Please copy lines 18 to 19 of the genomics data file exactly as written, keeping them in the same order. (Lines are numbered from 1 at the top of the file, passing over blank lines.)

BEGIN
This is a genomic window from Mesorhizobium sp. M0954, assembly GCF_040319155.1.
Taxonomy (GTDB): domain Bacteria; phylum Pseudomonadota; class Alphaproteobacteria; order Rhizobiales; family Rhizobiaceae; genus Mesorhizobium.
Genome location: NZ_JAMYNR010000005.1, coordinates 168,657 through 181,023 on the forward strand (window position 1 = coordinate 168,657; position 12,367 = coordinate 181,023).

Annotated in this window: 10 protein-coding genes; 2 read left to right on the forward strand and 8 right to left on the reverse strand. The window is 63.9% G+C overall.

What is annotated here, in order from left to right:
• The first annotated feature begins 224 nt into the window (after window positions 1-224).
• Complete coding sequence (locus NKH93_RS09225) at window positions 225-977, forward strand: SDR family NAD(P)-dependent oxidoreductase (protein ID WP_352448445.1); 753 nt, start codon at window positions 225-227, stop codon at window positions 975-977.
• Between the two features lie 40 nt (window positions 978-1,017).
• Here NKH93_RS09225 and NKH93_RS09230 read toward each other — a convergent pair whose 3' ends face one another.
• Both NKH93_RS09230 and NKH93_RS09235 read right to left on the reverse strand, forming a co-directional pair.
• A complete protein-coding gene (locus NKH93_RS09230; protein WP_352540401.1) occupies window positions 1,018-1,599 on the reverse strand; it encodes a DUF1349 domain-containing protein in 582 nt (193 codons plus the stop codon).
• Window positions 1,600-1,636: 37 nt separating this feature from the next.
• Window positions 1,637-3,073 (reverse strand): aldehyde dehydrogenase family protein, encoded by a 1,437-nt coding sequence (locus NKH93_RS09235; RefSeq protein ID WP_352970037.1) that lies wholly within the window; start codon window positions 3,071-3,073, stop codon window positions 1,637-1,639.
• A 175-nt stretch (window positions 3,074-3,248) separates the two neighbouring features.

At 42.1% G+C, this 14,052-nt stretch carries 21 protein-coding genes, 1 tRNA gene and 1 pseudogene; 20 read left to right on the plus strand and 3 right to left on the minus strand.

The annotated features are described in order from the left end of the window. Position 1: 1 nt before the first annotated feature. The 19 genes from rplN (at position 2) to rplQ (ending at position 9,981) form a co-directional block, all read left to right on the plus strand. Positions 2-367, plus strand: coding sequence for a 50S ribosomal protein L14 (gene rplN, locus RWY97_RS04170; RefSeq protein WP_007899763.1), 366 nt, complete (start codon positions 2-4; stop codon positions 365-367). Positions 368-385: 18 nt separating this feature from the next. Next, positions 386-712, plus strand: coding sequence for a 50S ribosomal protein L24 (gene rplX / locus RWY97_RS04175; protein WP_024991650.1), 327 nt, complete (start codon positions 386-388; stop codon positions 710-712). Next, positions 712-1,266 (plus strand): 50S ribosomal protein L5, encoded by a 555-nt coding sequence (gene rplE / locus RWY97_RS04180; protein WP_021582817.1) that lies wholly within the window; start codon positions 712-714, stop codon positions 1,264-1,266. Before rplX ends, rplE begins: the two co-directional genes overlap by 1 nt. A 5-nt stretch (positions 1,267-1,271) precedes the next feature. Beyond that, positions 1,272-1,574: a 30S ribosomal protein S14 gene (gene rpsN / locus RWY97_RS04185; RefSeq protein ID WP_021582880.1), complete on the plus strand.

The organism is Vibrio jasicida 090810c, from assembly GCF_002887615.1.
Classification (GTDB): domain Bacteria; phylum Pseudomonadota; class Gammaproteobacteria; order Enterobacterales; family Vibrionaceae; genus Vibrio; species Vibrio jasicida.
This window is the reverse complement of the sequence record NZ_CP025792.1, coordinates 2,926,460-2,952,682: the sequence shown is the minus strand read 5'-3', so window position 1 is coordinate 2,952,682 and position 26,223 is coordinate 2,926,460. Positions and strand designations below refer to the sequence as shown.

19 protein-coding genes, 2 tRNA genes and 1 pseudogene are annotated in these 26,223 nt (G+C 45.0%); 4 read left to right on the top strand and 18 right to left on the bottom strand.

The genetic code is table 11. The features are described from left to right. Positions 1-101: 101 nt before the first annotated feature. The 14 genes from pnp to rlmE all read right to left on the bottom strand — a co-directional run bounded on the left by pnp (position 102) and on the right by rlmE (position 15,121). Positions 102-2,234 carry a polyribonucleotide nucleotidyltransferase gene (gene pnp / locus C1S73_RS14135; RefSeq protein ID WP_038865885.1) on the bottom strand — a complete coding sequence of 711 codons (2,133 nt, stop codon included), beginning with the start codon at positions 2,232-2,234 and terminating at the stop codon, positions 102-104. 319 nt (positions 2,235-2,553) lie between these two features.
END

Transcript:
Classification (GTDB): domain Bacteria; phylum Pseudomonadota; class Gammaproteobacteria; order Enterobacterales; family Vibrionaceae; genus Vibrio; species Vibrio jasicida.
This window is the reverse complement of the sequence record NZ_CP025792.1, coordinates 2,926,460-2,952,682: the sequence shown is the minus strand read 5'-3', so window position 1 is coordinate 2,952,682 and position 26,223 is coordinate 2,926,460. Positions and strand designations below refer to the sequence as shown.